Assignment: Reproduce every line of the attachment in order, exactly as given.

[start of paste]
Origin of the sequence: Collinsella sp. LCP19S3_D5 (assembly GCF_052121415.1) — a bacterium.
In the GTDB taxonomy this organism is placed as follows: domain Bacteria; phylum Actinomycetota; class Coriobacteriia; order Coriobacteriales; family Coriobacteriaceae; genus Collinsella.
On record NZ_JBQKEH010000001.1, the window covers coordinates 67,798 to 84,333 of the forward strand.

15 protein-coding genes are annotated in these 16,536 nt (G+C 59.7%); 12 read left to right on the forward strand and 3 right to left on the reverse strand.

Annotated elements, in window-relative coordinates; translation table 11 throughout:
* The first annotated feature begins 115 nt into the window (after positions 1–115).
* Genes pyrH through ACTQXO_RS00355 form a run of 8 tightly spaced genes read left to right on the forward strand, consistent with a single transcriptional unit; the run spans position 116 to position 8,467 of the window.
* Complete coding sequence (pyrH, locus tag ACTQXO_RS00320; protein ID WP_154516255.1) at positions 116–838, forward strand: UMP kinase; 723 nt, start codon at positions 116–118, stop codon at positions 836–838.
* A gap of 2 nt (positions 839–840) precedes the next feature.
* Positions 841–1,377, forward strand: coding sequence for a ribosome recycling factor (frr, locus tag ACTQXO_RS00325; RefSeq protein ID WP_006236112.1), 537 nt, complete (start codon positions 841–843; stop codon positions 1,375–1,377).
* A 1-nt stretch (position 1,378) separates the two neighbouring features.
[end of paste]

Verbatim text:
Origin of the sequence: Collinsella sp. LCP19S3_D5 (assembly GCF_052121415.1) — a bacterium.
In the GTDB taxonomy this organism is placed as follows: domain Bacteria; phylum Actinomycetota; class Coriobacteriia; order Coriobacteriales; family Coriobacteriaceae; genus Collinsella.
On record NZ_JBQKEH010000001.1, the window covers coordinates 67,798 to 84,333 of the forward strand.

15 protein-coding genes are annotated in these 16,536 nt (G+C 59.7%); 12 read left to right on the forward strand and 3 right to left on the reverse strand.

Annotated elements, in window-relative coordinates; translation table 11 throughout:
* The first annotated feature begins 115 nt into the window (after positions 1–115).
* Genes pyrH through ACTQXO_RS00355 form a run of 8 tightly spaced genes read left to right on the forward strand, consistent with a single transcriptional unit; the run spans position 116 to position 8,467 of the window.
* Complete coding sequence (pyrH, locus tag ACTQXO_RS00320; protein ID WP_154516255.1) at positions 116–838, forward strand: UMP kinase; 723 nt, start codon at positions 116–118, stop codon at positions 836–838.
* A gap of 2 nt (positions 839–840) precedes the next feature.
* Positions 841–1,377, forward strand: coding sequence for a ribosome recycling factor (frr, locus tag ACTQXO_RS00325; RefSeq protein ID WP_006236112.1), 537 nt, complete (start codon positions 841–843; stop codon positions 1,375–1,377).
* A 1-nt stretch (position 1,378) separates the two neighbouring features.